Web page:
I happened to read Feeding the Machine at just the moment in time where my years-long road dog experiment was winding down. I fell into one of those chaotic in-between seasons, which happened to last for a few years longer than I expected. There was some upheaval in my relationship with my family, my living circumstances changed, my trusty Ford Escort finally kicked the bucket, I moved from one day job to another, learned a ton of classic country songs, got another car, moved to Tennessee with only a foggy picture of wanting something better and more, worked more day jobs, released a really cool record, fell in love with a girl who lived across the country, packed up and moved again, started adjusting to life in a way different climate and culture, began cultivating this life-long relationship, had a really cool, tumultuous band for a year and a half, played some shows, changed jobs again, got married(!) and finally life seems to be smoothing out a little. I’m out of choppy waters and aimed across a stretch of time fully supplied. That whole time, this little idea of regularly releasing singles kept twirling and dancing in the back of my brain and occasionally suggesting itself to me. Now I’m in a period where I actually have the time and resources and people around me to make it happen in a meaningful way that is satisfying to me creatively and that I can make work for me in a financial sense.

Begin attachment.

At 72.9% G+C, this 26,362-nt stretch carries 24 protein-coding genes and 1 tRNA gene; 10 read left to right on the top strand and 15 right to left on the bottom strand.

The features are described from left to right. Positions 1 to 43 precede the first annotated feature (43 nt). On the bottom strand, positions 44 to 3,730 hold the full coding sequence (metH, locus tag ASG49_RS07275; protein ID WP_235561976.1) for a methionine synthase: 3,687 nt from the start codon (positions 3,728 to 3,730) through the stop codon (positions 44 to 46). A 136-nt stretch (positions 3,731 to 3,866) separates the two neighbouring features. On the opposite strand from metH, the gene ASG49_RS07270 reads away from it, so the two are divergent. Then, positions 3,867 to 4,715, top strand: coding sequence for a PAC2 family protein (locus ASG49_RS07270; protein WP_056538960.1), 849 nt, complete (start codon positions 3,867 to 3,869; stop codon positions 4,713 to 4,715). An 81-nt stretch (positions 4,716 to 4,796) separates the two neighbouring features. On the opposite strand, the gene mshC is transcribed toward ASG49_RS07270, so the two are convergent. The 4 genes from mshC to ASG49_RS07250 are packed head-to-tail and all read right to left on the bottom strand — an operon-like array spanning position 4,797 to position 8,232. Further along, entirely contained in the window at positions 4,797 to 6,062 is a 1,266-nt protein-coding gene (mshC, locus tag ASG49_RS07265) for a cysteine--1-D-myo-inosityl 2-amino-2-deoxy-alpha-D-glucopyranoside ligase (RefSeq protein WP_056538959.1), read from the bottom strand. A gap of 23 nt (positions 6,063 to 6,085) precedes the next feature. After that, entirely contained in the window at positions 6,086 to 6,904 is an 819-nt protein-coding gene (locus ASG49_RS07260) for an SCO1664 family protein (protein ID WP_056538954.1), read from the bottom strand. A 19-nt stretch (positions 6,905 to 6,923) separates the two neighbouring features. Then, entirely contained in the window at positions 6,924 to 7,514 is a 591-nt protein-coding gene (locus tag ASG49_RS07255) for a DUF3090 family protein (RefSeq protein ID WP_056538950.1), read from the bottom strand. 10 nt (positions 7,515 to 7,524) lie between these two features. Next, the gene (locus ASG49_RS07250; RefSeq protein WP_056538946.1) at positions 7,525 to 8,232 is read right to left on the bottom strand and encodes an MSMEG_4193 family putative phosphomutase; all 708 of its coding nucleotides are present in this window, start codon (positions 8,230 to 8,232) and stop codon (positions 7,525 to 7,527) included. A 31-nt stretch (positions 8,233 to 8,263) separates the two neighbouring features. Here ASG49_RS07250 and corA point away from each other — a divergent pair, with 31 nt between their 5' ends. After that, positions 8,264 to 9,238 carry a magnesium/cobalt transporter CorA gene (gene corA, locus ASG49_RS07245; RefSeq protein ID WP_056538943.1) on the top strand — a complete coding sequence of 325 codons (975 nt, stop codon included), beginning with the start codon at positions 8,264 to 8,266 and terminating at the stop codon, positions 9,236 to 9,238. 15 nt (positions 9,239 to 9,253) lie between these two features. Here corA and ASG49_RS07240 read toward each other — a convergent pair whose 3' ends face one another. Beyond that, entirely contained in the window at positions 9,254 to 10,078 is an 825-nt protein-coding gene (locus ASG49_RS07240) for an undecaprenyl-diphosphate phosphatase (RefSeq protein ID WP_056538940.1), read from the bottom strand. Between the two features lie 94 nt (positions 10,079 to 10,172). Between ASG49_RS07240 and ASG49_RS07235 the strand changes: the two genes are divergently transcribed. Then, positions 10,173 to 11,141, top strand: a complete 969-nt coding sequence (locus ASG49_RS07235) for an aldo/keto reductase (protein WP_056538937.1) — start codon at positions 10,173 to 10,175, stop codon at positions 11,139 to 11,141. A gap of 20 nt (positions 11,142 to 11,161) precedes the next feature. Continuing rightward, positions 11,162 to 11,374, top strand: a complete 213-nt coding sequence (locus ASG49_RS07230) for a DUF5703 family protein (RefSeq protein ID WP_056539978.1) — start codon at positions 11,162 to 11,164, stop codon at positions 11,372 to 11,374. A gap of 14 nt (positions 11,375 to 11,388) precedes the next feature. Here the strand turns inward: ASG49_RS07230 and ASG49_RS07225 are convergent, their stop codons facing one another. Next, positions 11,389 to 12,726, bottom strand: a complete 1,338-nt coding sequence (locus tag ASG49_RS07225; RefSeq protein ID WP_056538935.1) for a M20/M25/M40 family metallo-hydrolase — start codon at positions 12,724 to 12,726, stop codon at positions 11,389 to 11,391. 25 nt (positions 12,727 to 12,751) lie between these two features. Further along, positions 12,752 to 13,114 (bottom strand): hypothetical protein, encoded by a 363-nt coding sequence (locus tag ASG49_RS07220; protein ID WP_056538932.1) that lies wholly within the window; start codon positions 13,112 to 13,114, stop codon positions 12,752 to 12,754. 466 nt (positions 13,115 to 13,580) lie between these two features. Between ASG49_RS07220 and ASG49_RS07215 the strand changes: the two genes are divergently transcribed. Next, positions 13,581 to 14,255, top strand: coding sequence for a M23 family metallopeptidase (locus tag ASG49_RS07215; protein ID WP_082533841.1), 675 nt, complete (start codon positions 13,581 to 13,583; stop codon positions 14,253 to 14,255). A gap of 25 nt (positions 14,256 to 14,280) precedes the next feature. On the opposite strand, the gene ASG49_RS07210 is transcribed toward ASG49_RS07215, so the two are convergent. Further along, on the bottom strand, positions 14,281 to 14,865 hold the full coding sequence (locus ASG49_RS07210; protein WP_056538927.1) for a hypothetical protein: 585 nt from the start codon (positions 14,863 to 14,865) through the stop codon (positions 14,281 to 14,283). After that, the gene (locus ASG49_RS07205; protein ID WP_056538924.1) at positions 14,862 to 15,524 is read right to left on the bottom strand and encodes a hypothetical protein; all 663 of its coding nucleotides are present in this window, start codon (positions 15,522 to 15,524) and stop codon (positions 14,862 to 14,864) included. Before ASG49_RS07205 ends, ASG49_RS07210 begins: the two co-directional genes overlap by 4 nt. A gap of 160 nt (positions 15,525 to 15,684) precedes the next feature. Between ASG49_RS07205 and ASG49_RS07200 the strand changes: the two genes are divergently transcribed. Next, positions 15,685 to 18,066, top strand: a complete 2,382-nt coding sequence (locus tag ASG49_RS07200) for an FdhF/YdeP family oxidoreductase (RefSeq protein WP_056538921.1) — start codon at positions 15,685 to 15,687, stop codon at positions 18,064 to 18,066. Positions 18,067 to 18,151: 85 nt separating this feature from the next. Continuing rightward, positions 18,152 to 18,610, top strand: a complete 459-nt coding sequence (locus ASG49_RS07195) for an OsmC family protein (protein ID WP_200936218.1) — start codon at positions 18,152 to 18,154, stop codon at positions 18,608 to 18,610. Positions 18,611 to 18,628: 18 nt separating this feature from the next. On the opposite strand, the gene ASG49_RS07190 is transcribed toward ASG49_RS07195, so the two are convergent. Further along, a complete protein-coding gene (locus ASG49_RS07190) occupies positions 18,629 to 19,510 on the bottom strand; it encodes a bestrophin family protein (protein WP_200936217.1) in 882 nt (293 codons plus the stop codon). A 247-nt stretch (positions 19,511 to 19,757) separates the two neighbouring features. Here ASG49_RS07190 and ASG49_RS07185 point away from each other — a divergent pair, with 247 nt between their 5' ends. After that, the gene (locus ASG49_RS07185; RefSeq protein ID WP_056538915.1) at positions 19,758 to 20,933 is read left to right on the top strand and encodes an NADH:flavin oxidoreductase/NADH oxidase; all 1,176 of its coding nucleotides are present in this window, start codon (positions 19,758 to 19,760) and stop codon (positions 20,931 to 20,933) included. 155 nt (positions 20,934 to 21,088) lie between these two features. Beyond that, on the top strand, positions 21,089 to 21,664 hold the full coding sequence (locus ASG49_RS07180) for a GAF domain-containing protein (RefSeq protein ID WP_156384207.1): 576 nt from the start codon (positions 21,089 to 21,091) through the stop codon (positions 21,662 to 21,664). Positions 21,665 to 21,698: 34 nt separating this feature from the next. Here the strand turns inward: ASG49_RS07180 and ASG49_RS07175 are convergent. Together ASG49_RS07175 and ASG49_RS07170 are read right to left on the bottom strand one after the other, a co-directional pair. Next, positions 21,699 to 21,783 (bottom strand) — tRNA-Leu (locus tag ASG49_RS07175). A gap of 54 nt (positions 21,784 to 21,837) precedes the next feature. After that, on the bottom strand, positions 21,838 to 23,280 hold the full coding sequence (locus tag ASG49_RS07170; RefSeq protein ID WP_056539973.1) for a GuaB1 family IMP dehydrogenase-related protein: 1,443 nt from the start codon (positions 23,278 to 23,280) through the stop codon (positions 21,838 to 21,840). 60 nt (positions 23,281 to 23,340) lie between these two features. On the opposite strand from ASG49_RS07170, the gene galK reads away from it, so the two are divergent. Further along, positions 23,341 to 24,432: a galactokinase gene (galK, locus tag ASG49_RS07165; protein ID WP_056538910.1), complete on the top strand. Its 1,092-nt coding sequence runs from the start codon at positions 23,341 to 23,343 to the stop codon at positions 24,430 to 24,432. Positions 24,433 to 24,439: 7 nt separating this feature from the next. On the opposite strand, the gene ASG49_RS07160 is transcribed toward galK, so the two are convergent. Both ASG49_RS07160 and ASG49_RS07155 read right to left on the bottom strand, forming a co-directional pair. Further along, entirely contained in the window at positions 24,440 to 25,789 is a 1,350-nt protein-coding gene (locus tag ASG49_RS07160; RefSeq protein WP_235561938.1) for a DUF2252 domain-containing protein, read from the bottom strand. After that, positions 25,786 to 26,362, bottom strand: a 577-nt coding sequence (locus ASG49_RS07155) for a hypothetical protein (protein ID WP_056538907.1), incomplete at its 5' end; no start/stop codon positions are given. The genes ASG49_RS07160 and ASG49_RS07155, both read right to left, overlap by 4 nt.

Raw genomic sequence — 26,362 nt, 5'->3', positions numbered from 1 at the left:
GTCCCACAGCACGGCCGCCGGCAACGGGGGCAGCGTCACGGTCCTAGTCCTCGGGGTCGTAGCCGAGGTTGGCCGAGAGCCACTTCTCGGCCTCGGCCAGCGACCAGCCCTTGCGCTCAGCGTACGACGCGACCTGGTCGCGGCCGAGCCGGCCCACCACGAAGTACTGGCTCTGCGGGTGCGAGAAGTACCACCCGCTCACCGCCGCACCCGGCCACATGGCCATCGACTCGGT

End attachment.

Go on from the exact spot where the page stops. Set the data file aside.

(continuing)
Working with audio engineer Peter Gummerson of Rivulare is a key part of this whole enterprise. He’s a cool guy with a great method who puts his money where his mouth is. We’ve worked really well together so far. I’m also excited to get my drummer Bud from my band The Ancient Urge back on board with me. Bud is a deep well, has a composer’s mind, and is great to bounce ideas off of, not to mention he handily plays numerous instruments and is therefore a treasure trove to tap for anyone in my position. Harold South is a really busy, very serious bass player who’s been making a living off of performing and teaching music for years. I’m getting to know Harold still and I’m excited that he’ll be part of this attempt at feeding the machine. I’m sure the revolving door will keep spinning and I’ll introduce other interesting characters (musicians, visual artists, audio engineers) as we go forward and get more songs in front of you all.
Thank you for joining me and for lending your eyeballs and earballs to this ongoing project.
Four years ago today we recorded what became the essential framework of what is now the album Living Is Trying. Here's a little behind-the-scenes of that day. Maybe you remember some of these photos from my social media, or maybe you're seeing all of these for the first time.
One thing that struck me that I hadn't remembered is how many different guitars I used to track the various songs. There was that Old Kraftstman, which is the first picture here ("Madison"), my Martin (a lot of the others), Steffen's acoustic guitar, which I think was a Johnson ("Strong Words"), some classical guitar that was lying around (the second guitar on "Left Arm"), and my old Sigma ("On Wings").
This is a little tardy, but a recent weekend trip was put together to do some live tracking of our band and the songs I've written that we've arranged together. Here's some material compiled from that weekend at the Letts family deer camp with John Davey & the Ancient Urge.